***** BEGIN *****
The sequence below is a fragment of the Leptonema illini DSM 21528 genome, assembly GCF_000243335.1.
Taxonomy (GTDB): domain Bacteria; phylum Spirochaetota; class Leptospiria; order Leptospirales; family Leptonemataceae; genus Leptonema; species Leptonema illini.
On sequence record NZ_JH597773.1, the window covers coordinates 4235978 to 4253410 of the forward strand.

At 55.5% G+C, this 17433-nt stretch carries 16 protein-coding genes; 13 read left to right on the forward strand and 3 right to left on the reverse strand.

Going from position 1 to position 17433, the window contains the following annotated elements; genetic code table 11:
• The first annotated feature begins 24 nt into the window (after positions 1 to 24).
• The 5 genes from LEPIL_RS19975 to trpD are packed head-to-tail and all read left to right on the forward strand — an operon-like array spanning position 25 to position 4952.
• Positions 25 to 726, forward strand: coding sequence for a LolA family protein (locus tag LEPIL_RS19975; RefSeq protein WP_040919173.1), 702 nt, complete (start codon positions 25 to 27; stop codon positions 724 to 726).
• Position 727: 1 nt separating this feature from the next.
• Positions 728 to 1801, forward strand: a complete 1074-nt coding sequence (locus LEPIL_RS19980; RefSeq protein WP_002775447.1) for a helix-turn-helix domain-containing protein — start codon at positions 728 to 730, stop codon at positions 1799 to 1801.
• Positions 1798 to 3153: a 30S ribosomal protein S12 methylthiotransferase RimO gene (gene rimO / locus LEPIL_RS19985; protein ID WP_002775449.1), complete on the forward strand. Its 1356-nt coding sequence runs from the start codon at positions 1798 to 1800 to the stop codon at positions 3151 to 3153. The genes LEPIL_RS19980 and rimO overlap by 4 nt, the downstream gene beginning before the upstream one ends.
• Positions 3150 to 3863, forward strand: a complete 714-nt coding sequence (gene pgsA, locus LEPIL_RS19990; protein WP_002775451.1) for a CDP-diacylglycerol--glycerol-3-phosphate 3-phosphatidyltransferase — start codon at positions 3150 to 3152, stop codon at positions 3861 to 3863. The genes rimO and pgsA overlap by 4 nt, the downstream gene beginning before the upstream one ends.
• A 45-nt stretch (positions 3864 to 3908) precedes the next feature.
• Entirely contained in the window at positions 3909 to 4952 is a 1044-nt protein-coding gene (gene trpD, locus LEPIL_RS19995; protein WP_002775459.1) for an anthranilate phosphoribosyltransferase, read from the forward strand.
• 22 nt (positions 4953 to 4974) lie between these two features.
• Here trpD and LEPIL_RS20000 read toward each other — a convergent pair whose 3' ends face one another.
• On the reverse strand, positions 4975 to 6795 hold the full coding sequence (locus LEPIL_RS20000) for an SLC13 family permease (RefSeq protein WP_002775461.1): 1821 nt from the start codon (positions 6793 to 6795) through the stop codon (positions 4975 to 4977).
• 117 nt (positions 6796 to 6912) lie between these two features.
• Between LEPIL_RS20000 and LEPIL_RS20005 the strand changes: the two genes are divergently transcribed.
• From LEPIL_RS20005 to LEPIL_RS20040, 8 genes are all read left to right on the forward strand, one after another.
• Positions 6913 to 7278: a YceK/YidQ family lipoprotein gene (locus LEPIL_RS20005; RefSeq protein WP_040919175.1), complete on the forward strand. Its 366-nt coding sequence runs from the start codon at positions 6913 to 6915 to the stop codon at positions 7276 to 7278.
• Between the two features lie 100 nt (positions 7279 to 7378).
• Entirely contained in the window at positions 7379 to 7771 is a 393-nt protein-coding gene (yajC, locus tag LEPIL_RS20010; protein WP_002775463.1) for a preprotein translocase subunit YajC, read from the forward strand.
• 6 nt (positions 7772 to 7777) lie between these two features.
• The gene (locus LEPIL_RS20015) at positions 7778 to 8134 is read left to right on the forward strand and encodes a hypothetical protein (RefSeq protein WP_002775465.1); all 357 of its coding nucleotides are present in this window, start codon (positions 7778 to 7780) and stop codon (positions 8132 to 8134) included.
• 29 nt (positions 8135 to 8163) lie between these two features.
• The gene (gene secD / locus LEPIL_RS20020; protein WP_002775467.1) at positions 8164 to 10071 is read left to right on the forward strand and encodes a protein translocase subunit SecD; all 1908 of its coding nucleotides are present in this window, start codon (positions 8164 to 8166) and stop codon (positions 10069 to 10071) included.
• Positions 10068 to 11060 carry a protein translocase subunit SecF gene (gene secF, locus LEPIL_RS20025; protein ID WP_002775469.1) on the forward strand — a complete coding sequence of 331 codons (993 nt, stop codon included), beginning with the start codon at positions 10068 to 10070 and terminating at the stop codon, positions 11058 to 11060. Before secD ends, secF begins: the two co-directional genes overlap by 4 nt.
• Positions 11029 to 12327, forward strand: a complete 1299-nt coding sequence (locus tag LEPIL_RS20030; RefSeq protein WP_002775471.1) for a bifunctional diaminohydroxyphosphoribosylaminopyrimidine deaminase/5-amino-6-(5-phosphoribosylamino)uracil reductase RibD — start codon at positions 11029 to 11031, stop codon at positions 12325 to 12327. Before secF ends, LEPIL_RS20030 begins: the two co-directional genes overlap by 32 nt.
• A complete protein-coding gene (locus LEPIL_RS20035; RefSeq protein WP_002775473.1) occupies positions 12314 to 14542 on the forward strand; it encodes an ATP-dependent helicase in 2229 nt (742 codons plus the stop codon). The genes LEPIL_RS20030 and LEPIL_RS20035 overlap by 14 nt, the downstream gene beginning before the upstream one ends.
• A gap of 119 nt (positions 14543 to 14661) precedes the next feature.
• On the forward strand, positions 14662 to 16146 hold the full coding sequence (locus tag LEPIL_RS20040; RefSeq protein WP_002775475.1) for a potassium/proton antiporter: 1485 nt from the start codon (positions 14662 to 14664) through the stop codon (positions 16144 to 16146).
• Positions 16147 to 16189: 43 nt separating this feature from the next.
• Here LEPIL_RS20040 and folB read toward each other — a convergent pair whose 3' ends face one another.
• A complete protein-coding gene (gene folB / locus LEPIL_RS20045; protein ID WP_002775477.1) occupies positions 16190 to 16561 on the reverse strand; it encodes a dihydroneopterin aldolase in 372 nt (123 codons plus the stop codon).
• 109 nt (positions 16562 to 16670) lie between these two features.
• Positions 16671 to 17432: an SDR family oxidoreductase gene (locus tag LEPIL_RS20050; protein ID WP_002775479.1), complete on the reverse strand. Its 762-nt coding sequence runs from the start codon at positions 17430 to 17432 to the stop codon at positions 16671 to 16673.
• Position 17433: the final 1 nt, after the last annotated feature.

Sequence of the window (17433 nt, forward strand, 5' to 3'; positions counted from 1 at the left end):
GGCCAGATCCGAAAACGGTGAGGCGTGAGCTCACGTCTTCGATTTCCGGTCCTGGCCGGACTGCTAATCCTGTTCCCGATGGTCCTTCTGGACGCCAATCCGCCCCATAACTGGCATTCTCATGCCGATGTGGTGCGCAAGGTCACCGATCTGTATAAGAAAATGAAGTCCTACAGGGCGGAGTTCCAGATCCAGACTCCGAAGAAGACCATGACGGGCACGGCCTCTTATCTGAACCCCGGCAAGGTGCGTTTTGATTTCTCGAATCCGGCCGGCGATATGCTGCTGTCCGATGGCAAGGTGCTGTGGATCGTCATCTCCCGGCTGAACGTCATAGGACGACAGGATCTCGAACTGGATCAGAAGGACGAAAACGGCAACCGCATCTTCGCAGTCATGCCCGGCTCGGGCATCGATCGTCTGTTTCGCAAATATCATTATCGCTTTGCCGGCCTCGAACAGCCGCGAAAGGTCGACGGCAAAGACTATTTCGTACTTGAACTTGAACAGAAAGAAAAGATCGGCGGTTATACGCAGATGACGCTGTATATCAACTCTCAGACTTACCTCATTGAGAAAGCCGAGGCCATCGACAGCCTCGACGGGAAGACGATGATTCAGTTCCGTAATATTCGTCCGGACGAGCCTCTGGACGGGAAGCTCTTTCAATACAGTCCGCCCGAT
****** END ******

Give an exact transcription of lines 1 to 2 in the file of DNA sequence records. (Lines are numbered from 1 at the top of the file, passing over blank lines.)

The sequence below is a fragment of the Leptonema illini DSM 21528 genome, assembly GCF_000243335.1.
Taxonomy (GTDB): domain Bacteria; phylum Spirochaetota; class Leptospiria; order Leptospirales; family Leptonemataceae; genus Leptonema; species Leptonema illini.